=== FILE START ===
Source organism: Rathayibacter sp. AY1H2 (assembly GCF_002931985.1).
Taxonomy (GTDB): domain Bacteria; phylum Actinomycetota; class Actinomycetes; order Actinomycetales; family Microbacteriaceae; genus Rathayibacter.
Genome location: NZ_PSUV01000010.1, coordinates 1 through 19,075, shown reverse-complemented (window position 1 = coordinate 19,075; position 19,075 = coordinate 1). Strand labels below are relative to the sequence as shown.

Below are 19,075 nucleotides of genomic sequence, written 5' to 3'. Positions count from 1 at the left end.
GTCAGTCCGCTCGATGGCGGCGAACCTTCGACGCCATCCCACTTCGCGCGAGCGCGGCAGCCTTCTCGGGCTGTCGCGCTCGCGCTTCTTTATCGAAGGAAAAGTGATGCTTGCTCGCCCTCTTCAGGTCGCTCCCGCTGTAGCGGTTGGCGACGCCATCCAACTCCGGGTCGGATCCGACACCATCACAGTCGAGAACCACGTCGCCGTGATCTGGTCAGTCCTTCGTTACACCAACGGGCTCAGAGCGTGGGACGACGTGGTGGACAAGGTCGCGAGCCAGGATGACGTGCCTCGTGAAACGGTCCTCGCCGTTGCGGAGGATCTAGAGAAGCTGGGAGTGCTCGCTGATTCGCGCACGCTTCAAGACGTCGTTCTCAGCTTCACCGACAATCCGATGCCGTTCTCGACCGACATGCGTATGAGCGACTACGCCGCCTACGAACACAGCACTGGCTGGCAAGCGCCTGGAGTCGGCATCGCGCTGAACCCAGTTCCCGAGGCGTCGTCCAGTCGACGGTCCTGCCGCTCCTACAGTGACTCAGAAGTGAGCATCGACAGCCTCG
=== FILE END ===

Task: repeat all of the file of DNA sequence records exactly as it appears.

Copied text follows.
Source organism: Rathayibacter sp. AY1H2 (assembly GCF_002931985.1).
Taxonomy (GTDB): domain Bacteria; phylum Actinomycetota; class Actinomycetes; order Actinomycetales; family Microbacteriaceae; genus Rathayibacter.
Genome location: NZ_PSUV01000010.1, coordinates 1 through 19,075, shown reverse-complemented (window position 1 = coordinate 19,075; position 19,075 = coordinate 1). Strand labels below are relative to the sequence as shown.

Below are 19,075 nucleotides of genomic sequence, written 5' to 3'. Positions count from 1 at the left end.
GTCAGTCCGCTCGATGGCGGCGAACCTTCGACGCCATCCCACTTCGCGCGAGCGCGGCAGCCTTCTCGGGCTGTCGCGCTCGCGCTTCTTTATCGAAGGAAAAGTGATGCTTGCTCGCCCTCTTCAGGTCGCTCCCGCTGTAGCGGTTGGCGACGCCATCCAACTCCGGGTCGGATCCGACACCATCACAGTCGAGAACCACGTCGCCGTGATCTGGTCAGTCCTTCGTTACACCAACGGGCTCAGAGCGTGGGACGACGTGGTGGACAAGGTCGCGAGCCAGGATGACGTGCCTCGTGAAACGGTCCTCGCCGTTGCGGAGGATCTAGAGAAGCTGGGAGTGCTCGCTGATTCGCGCACGCTTCAAGACGTCGTTCTCAGCTTCACCGACAATCCGATGCCGTTCTCGACCGACATGCGTATGAGCGACTACGCCGCCTACGAACACAGCACTGGCTGGCAAGCGCCTGGAGTCGGCATCGCGCTGAACCCAGTTCCCGAGGCGTCGTCCAGTCGACGGTCCTGCCGCTCCTACAGTGACTCAGAAGTGAGCATCGACAGCCTCG